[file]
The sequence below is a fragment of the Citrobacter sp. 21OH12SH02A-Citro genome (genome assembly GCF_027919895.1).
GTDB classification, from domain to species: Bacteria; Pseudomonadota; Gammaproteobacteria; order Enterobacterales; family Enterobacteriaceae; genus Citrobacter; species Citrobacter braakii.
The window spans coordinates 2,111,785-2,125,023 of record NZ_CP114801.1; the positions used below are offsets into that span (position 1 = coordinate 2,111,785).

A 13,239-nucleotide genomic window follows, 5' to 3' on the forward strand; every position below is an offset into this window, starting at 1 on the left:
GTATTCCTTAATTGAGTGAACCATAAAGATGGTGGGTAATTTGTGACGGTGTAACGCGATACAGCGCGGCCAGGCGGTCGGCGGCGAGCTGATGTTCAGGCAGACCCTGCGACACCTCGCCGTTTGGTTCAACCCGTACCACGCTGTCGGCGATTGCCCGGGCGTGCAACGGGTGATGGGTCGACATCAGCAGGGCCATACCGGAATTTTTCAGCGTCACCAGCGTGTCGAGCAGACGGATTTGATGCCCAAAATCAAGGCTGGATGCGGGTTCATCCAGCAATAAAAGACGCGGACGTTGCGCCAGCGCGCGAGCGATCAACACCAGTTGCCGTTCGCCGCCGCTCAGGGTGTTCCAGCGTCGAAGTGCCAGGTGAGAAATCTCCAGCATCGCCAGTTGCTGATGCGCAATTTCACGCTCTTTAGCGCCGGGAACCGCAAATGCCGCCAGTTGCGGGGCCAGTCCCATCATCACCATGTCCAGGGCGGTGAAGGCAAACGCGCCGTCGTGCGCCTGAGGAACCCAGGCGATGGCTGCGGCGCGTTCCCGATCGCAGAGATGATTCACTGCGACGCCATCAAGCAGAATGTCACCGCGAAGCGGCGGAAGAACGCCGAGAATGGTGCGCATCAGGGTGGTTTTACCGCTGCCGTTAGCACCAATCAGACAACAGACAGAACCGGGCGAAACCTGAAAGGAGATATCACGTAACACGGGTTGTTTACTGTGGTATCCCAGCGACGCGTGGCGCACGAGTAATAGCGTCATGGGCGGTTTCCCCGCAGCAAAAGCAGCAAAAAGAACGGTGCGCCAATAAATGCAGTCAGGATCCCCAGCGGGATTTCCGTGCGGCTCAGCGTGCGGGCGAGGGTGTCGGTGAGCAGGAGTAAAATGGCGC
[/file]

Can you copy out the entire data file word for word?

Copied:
The sequence below is a fragment of the Citrobacter sp. 21OH12SH02A-Citro genome (genome assembly GCF_027919895.1).
GTDB classification, from domain to species: Bacteria; Pseudomonadota; Gammaproteobacteria; order Enterobacterales; family Enterobacteriaceae; genus Citrobacter; species Citrobacter braakii.
The window spans coordinates 2,111,785-2,125,023 of record NZ_CP114801.1; the positions used below are offsets into that span (position 1 = coordinate 2,111,785).

A 13,239-nucleotide genomic window follows, 5' to 3' on the forward strand; every position below is an offset into this window, starting at 1 on the left:
GTATTCCTTAATTGAGTGAACCATAAAGATGGTGGGTAATTTGTGACGGTGTAACGCGATACAGCGCGGCCAGGCGGTCGGCGGCGAGCTGATGTTCAGGCAGACCCTGCGACACCTCGCCGTTTGGTTCAACCCGTACCACGCTGTCGGCGATTGCCCGGGCGTGCAACGGGTGATGGGTCGACATCAGCAGGGCCATACCGGAATTTTTCAGCGTCACCAGCGTGTCGAGCAGACGGATTTGATGCCCAAAATCAAGGCTGGATGCGGGTTCATCCAGCAATAAAAGACGCGGACGTTGCGCCAGCGCGCGAGCGATCAACACCAGTTGCCGTTCGCCGCCGCTCAGGGTGTTCCAGCGTCGAAGTGCCAGGTGAGAAATCTCCAGCATCGCCAGTTGCTGATGCGCAATTTCACGCTCTTTAGCGCCGGGAACCGCAAATGCCGCCAGTTGCGGGGCCAGTCCCATCATCACCATGTCCAGGGCGGTGAAGGCAAACGCGCCGTCGTGCGCCTGAGGAACCCAGGCGATGGCTGCGGCGCGTTCCCGATCGCAGAGATGATTCACTGCGACGCCATCAAGCAGAATGTCACCGCGAAGCGGCGGAAGAACGCCGAGAATGGTGCGCATCAGGGTGGTTTTACCGCTGCCGTTAGCACCAATCAGACAACAGACAGAACCGGGCGAAACCTGAAAGGAGATATCACGTAACACGGGTTGTTTACTGTGGTATCCCAGCGACGCGTGGCGCACGAGTAATAGCGTCATGGGCGGTTTCCCCGCAGCAAAAGCAGCAAAAAGAACGGTGCGCCAATAAATGCAGTCAGGATCCCCAGCGGGATTTCCGTGCGGCTCAGCGTGCGGGCGAGGGTGTCGGTGAGCAGGAGTAAAATGGCGC